hide Matching Documents

The documents where this entity occurs most often are shown below. Click on a document to open it.

Document Max. Freq Min. Freq
The Photographic History of The Civil War: in ten volumes, Thousands of Scenes Photographed 1861-65, with Text by many Special Authorities, Index (ed. Francis Trevelyan Miller) 8 0 Browse Search
James Barnes, author of David G. Farragut, Naval Actions of 1812, Yank ee Ships and Yankee Sailors, Commodore Bainbridge , The Blockaders, and other naval and historical works, The Photographic History of The Civil War: in ten volumes, Thousands of Scenes Photographed 1861-65, with Text by many Special Authorities, Volume 6: The Navy. (ed. Francis Trevelyan Miller) 1 1 Browse Search
View all matching documents...

Browsing named entities in James Barnes, author of David G. Farragut, Naval Actions of 1812, Yank ee Ships and Yankee Sailors, Commodore Bainbridge , The Blockaders, and other naval and historical works, The Photographic History of The Civil War: in ten volumes, Thousands of Scenes Photographed 1861-65, with Text by many Special Authorities, Volume 6: The Navy. (ed. Francis Trevelyan Miller). You can also browse the collection for G. W. Sumner or search for G. W. Sumner in all documents.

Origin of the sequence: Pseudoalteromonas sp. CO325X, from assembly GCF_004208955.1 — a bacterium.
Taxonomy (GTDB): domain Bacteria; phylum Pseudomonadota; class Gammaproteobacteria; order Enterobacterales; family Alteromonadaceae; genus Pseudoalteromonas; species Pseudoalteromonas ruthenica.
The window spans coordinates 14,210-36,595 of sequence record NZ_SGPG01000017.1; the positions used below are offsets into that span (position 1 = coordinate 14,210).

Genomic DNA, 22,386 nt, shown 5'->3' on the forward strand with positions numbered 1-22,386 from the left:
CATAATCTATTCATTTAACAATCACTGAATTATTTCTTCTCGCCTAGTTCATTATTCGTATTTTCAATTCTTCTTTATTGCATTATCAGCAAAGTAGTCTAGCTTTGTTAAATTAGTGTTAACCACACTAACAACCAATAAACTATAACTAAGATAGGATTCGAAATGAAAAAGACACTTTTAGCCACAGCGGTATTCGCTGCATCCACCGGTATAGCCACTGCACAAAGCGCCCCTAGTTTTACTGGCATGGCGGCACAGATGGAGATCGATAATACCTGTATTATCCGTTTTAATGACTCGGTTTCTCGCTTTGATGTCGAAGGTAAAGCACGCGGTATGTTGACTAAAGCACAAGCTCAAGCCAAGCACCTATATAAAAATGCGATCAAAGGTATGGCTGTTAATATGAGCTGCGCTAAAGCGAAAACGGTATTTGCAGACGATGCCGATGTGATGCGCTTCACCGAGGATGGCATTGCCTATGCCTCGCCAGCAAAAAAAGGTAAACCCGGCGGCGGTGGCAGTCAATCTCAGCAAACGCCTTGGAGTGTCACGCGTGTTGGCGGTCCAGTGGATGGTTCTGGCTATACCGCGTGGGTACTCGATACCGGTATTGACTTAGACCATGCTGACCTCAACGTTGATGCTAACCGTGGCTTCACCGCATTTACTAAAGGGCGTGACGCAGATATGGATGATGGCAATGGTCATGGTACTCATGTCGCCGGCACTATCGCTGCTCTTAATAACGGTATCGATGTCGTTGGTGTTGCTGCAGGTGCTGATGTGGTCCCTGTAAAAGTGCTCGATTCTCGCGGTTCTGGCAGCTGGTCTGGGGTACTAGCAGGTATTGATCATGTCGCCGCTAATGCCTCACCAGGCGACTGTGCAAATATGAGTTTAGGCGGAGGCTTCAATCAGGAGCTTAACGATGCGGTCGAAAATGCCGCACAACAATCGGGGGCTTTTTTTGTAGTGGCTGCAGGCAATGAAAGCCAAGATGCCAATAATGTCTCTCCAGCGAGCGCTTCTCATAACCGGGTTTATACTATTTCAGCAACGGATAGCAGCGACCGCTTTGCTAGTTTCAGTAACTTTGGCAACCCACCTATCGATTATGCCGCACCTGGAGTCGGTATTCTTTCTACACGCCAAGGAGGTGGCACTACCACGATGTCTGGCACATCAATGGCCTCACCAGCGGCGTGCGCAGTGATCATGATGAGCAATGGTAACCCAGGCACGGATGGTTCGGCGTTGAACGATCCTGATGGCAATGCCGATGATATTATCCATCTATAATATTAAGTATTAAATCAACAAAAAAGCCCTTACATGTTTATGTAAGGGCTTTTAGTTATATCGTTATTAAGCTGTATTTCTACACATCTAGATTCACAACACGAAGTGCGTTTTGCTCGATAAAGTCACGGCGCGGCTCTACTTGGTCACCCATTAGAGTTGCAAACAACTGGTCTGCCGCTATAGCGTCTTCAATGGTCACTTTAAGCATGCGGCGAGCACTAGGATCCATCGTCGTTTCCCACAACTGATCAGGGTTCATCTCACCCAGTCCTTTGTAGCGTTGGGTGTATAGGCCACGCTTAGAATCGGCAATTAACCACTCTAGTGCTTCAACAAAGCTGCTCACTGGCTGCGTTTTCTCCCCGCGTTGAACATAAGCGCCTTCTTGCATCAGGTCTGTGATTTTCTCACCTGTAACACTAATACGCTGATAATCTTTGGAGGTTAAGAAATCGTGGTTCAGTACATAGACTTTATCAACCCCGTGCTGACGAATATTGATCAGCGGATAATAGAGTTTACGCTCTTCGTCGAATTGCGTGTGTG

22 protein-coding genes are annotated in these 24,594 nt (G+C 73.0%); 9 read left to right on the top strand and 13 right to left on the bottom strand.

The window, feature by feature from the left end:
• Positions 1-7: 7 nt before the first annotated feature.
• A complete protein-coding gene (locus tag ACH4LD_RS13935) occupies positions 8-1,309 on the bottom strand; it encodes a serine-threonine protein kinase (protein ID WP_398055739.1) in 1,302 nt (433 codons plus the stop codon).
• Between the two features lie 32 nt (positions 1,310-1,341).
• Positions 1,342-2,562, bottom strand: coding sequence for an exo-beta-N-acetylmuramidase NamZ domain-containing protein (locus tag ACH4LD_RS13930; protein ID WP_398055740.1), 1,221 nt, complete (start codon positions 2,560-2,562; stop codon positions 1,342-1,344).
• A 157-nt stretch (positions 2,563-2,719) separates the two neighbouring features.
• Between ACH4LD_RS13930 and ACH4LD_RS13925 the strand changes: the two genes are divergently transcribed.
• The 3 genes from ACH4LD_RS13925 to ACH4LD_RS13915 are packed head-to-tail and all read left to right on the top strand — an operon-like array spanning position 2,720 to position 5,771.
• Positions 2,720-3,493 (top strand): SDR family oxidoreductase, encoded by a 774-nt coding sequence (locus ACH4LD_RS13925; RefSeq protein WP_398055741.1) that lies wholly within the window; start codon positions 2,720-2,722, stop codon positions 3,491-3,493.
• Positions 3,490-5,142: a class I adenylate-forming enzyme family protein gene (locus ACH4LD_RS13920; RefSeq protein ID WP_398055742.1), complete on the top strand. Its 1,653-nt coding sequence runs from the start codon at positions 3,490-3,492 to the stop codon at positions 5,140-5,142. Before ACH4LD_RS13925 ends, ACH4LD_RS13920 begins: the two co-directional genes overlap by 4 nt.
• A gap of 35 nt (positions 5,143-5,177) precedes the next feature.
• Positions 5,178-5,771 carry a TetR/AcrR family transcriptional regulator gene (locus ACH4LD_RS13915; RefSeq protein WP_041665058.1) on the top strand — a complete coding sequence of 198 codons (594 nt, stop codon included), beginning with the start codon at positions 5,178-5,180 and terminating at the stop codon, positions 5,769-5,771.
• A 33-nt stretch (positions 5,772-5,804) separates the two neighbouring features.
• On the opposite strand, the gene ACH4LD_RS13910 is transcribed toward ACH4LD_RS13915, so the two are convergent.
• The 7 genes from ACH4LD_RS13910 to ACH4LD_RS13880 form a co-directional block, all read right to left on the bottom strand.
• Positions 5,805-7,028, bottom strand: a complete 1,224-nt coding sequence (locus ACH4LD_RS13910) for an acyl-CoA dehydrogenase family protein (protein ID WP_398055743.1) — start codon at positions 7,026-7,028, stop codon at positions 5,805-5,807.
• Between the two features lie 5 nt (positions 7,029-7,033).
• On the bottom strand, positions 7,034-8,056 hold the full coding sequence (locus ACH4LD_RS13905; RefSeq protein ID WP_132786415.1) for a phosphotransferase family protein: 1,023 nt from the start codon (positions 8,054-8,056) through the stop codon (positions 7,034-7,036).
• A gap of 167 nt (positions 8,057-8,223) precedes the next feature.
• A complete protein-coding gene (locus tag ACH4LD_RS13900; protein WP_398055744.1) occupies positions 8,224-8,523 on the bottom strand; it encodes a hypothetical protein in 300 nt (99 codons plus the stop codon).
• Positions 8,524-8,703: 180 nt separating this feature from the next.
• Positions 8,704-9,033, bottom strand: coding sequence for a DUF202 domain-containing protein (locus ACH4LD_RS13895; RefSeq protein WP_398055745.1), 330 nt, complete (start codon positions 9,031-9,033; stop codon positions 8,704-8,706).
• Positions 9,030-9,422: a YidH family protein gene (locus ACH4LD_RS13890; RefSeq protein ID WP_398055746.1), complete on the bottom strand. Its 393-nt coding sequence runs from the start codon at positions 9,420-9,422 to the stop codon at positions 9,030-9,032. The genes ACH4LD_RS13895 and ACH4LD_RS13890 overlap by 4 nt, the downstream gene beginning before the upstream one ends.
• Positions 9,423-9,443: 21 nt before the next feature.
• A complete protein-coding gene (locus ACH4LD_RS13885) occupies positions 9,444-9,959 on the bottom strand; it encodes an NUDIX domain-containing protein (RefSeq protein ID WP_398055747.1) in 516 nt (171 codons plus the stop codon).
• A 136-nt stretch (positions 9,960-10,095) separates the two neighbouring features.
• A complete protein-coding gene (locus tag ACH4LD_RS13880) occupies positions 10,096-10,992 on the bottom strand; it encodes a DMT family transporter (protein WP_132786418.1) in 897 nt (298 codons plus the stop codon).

Your search returned 1 result in 1 document section:

James Barnes, author of David G. Farragut, Naval Actions of 1812, Yank ee Ships and Yankee Sailors, Commodore Bainbridge , The Blockaders, and other naval and historical works, The Photographic History of The Civil War: in ten volumes, Thousands of Scenes Photographed 1861-65, with Text by many Special Authorities, Volume 6: The Navy. (ed. Francis Trevelyan Miller), Naval actions along the shore (search)
boat Massasoit. In the last action that took place with the Confederate flotilla on the James, at Trent's Reach, January 24, 1865, it was the Massasoit that received the only damage from the guns of the hostile vessels and the battery at Howlett's house. In the two-hour action after the return of the Onondaga up-stream, five men on the Massasoit were wounded. She was one of the third-class double-ender armored vessels and mounted ten guns. During this action she was commanded by Lieutenant G. W. Sumner, who displayed the utmost coolness and bravery in handling his vessel. The monitor Canonicus The movements of the naval forces on the Atlantic coast south of Cape Charles and Cape Henry, and along the borders of the Gulf States, were primarily to forward the maintenance of a strict blockade, and secondly, to act in cooperation with the various land expeditions in the establishment of naval bases and the convoying of troops intended for inland service. The armed ships of